the only thing we have to do is find a progression that survives the most long period of spins till you know for sure that one of these events will happen, and off course this progression has to be handled within table limits.
Question: any idea's which event we can take as a basis to built our progression on? Second, any idea what kind of progression can be suitable?

Yes, these are very important facts. They show that NOT EVERYTHING IS POSSIBLE, SOME THINGS ARE PREDICTABLE.
More than that you pose your question in a "mathematical problem" style which I like very much.

We will talk about this later, but I found someone who managed all of this and gave me many clues to develop it for myself.
It seems we all had a teacher... or not?

Title: Re: Beating roulette with math...
Post by: lazarous on June 19, 2010, 11:39:03 AM
Your message is very interesting and,in my opinion,you are on the good way.But to be a bit critical,your statement,that I partially share,refers to statistics,not to math.If you could beat matematically roulette,a progression would be useless,even bet with a positive player edge would be enough for winning.The goal of winning 1 chip a day and run,it's a dream.You can maybe win,on average,one chip a day,but on an yearly basis.200 spins a day is perfect ,but for 150 day per year at least.As far as progression is concerned a recent German book states that "Bread Winner" and "Groupe of Seven" are the most effective.I only partially agree with that,but I like a lot these two progressions.For the event you ask for,I have some ideas,on even chance.The key principle is playing "against equilibrium" in short term.Anyone can interpretate that as he likes....Don't forget that in a short term roulette generetes unpredictebles numbers(random),in the very long term is not at all random.But this last point is interesting to know,but uselee for playng strategies.This is my opinion....Comments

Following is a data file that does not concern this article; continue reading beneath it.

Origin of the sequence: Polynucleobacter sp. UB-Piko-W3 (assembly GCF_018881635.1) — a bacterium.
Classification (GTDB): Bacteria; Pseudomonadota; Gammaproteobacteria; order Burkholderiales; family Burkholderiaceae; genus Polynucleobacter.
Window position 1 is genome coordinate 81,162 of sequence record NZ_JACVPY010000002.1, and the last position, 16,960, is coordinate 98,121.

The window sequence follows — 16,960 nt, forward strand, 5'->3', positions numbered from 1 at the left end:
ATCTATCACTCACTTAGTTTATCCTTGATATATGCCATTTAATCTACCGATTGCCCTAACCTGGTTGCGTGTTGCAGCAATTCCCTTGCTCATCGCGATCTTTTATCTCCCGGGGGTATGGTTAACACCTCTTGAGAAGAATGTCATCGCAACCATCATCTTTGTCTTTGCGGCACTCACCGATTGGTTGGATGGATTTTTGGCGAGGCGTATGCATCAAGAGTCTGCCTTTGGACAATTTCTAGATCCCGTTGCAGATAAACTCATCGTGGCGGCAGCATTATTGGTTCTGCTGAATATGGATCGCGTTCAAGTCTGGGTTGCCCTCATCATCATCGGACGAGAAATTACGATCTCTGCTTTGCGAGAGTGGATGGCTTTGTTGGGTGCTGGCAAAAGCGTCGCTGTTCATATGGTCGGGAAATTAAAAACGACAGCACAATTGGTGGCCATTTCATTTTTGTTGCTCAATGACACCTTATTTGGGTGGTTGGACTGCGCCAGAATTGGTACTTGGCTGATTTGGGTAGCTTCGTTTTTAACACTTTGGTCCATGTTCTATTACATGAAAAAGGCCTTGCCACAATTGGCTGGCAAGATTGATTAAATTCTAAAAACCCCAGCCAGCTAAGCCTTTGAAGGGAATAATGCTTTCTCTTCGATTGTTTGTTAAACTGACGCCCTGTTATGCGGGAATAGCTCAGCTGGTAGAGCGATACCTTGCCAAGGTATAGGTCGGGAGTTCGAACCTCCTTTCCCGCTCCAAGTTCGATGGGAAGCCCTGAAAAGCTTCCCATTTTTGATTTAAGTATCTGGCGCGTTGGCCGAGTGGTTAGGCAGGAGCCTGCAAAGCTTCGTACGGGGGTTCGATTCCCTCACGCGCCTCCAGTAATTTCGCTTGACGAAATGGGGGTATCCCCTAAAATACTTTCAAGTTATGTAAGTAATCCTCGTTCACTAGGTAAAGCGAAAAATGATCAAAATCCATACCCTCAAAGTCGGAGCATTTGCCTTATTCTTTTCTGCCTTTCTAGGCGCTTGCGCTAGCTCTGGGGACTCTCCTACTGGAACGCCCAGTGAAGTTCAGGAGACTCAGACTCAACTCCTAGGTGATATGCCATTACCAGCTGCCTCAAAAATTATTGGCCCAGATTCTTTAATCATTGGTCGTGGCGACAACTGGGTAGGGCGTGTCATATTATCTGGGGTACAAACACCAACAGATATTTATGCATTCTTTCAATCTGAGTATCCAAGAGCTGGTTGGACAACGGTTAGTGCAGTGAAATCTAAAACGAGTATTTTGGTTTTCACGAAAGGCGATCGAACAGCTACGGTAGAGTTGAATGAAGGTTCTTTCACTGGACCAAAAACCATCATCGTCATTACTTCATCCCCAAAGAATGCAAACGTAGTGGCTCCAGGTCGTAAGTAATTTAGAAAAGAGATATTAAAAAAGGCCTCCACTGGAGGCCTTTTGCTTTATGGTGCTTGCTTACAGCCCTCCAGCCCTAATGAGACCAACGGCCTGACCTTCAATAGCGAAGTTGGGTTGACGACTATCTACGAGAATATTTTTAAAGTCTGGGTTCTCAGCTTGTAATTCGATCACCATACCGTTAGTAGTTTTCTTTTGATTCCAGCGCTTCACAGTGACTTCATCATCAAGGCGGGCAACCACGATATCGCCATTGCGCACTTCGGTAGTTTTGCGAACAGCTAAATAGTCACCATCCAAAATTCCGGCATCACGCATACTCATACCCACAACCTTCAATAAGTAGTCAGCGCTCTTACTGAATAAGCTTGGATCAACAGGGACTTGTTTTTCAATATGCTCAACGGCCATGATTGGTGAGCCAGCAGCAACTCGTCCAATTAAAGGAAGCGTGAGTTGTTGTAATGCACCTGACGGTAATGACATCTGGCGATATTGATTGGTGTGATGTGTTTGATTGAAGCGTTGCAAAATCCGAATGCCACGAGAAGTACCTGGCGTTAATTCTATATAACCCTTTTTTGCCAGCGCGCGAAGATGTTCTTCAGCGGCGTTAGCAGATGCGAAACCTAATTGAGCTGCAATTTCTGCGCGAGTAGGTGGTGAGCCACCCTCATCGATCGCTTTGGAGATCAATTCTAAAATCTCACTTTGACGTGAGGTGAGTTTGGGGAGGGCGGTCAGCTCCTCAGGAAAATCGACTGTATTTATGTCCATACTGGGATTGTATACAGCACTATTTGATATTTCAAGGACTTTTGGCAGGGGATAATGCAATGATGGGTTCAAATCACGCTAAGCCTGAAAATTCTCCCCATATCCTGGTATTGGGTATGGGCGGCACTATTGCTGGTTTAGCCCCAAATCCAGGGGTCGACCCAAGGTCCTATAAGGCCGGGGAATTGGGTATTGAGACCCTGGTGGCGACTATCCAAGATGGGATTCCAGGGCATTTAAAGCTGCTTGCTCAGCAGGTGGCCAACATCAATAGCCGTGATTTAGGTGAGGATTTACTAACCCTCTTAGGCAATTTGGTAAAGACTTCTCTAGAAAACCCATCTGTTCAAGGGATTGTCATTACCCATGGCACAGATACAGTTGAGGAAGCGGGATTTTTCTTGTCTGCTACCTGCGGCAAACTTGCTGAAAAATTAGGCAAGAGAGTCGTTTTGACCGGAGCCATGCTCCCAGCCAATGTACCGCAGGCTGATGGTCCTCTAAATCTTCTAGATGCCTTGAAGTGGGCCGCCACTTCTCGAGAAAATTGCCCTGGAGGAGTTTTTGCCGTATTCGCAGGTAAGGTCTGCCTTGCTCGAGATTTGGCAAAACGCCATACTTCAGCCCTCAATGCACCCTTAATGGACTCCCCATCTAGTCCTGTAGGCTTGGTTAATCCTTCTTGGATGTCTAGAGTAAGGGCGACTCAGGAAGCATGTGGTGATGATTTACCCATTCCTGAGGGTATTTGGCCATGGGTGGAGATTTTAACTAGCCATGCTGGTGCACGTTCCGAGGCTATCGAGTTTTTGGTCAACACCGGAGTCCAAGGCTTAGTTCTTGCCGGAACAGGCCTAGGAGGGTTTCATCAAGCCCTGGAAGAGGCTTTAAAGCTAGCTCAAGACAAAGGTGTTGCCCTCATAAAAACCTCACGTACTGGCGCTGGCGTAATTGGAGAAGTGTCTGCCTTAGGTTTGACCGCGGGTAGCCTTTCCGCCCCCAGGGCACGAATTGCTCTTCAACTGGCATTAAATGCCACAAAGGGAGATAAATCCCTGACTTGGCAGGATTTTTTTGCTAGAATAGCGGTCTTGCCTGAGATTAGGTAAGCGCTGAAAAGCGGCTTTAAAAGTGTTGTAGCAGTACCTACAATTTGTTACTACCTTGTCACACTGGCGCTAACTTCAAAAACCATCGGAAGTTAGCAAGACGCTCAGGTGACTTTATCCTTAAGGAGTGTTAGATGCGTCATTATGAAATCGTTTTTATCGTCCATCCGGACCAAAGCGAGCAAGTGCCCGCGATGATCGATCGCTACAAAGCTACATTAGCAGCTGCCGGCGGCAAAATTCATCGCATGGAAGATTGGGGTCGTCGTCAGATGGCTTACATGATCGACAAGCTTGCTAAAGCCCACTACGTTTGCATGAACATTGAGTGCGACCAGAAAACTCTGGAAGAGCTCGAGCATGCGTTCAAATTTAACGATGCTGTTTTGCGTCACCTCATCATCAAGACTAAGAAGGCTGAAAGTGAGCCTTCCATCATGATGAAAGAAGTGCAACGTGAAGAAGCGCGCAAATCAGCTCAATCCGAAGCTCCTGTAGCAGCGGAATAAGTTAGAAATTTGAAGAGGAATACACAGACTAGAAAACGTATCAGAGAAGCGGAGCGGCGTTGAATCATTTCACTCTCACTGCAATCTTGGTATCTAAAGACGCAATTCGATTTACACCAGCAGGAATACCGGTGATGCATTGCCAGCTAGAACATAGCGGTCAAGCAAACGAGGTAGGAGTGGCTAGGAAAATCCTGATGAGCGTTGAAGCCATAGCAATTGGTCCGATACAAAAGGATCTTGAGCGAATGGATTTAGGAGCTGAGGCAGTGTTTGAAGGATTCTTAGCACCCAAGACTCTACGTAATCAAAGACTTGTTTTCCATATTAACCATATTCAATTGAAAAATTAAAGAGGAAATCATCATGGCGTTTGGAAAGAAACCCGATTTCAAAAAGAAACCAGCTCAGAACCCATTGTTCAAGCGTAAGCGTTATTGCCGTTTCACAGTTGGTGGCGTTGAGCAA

Title: Re: Beating roulette with math...
Post by: ttt on June 19, 2010, 05:03:42 PM
One unit a day is almost no-brainer, especially with 200 spins to work with.